trestle on the Nebraska side of the river.
In the first years of the 20th century, it was clear that the river channel
was going to shift west of the swing span. As a result, a second swing
span was built in 1908 next to the trestle. The trestle was then
removed, leaving a bridge with two swing spans back to back. The 1908
swing span was built of steel, but was otherwise very similar to the 1893
swing span on the Iowa side of river, including being the same length.
The final bridge configuration features a 60 foot deck plate girder span on
the east side of the river, a 521 foot long iron swing span, a 521 foot
long steel swing span, then approximately 500 feet of deck plate girder
spans on the west side of the river.
The Inter State Bridge and Street Railway Company was incorporated on
November 28, 1890. The company was granted rights to build the bridge
over the Missouri River on February 13, 1891, by and act of Congress.
The company amended its name to Omaha Bridge and Terminal Railway Company
on September 19, 1892. A business permit was issued to the railroad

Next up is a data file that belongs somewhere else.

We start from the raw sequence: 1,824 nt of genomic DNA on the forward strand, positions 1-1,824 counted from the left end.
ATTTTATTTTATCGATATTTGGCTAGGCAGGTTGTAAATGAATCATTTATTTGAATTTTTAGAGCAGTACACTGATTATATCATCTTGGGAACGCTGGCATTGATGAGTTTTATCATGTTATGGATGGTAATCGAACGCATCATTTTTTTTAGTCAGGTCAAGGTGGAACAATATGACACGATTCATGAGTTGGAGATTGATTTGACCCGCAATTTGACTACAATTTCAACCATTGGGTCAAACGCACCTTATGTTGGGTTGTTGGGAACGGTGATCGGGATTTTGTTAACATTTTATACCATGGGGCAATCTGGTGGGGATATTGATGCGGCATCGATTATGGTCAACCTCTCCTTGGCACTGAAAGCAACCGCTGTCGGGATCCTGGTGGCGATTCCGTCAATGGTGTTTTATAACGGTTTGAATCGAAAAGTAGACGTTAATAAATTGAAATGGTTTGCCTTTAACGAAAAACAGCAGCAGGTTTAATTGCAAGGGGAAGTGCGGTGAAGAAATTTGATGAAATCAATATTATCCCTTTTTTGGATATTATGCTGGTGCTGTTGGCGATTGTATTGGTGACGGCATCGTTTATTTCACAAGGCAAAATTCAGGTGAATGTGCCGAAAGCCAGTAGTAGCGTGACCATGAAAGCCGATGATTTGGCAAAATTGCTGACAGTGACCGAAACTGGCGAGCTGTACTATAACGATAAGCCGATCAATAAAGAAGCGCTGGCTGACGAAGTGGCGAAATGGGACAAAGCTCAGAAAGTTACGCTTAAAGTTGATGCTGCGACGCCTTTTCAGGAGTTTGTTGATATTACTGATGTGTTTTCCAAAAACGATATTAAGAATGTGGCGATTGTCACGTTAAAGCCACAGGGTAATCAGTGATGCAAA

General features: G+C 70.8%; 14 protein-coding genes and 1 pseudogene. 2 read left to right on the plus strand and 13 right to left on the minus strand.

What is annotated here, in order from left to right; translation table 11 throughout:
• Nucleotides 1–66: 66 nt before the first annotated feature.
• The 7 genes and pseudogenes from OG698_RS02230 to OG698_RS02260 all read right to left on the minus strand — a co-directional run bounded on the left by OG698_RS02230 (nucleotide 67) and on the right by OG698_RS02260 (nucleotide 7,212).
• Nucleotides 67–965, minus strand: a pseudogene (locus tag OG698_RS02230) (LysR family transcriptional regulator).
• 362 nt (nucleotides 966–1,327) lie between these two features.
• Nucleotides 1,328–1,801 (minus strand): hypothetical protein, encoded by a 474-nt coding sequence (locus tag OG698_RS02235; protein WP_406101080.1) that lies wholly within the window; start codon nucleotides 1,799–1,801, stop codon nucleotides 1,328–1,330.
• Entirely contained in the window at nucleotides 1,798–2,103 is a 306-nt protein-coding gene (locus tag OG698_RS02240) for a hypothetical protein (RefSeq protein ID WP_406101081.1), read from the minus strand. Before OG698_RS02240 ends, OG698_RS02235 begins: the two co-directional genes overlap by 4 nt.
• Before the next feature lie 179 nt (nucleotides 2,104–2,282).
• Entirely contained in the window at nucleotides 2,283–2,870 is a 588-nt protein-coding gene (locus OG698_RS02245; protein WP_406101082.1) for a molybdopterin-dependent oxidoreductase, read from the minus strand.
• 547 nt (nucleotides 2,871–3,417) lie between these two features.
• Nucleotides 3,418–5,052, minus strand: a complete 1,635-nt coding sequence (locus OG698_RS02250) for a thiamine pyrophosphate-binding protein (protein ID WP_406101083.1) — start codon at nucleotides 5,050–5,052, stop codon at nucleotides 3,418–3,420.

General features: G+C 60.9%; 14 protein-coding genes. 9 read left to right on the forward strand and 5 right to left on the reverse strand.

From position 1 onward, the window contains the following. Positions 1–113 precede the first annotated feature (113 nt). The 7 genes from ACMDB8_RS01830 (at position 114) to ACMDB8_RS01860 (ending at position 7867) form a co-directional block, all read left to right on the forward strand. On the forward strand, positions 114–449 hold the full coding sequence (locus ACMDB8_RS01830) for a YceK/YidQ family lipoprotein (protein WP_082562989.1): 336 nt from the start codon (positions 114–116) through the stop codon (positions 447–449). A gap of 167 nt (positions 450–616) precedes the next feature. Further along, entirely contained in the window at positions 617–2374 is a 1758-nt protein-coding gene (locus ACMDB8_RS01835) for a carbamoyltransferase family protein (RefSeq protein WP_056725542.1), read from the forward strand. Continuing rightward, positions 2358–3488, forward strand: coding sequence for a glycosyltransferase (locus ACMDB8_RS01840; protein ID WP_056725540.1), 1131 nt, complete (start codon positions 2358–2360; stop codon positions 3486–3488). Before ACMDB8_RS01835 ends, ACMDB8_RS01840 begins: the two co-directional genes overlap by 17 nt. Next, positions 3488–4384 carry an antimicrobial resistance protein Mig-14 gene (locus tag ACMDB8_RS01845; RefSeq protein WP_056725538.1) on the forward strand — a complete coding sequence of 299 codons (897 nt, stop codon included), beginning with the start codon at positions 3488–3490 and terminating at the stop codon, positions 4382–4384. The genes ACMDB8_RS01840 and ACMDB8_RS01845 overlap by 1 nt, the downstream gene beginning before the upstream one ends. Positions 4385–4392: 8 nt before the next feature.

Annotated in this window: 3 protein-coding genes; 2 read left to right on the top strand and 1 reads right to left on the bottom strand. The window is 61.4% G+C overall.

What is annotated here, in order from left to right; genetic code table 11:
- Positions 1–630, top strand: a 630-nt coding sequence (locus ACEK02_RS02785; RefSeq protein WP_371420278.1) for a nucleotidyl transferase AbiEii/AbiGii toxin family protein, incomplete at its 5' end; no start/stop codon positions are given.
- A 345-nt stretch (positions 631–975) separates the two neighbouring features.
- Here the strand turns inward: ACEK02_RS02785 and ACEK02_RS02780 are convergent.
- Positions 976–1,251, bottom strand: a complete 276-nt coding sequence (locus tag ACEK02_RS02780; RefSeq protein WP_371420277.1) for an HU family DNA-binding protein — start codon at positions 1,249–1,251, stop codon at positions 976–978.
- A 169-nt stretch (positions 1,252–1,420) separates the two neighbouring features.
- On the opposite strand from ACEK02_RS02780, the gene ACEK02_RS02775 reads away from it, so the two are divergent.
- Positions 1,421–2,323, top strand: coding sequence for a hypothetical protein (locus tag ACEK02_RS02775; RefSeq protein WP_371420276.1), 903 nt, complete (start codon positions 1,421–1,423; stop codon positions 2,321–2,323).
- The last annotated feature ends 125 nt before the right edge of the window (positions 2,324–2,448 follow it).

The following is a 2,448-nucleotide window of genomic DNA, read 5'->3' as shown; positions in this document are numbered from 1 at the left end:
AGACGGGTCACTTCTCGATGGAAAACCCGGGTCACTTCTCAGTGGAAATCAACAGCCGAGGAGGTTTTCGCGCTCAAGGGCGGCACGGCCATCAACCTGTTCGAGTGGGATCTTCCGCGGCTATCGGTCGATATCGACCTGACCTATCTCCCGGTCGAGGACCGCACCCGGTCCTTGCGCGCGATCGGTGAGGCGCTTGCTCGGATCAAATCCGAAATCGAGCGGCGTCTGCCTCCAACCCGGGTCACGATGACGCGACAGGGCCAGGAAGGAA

by the secretary of state of Iowa on May 25, 1893. The bridge first
opened to traffic in January, 1894. The bridge reconstruction was
approved by another act of Congress on May 23, 1902.
The Illinois Central Railroad was granted operating rights on the bridge
in 1899, and started running trains into Omaha in January of 1900. The
IC purchased a controlling interest in the Omaha Bridge and Terminal Railway
Company in 1902, and purchased the rest of the stock in 1903 to become
the sole owner. The IC merged with the Gulf, Mobile, and Ohio Railroad
on August 10, 1972, to become the Illinois Central Gulf Railroad. The
IGC. In 1988, the ICG spun off many of its branches and reverted its
name back to the Illinois Central. On February 11, 1998, the IC was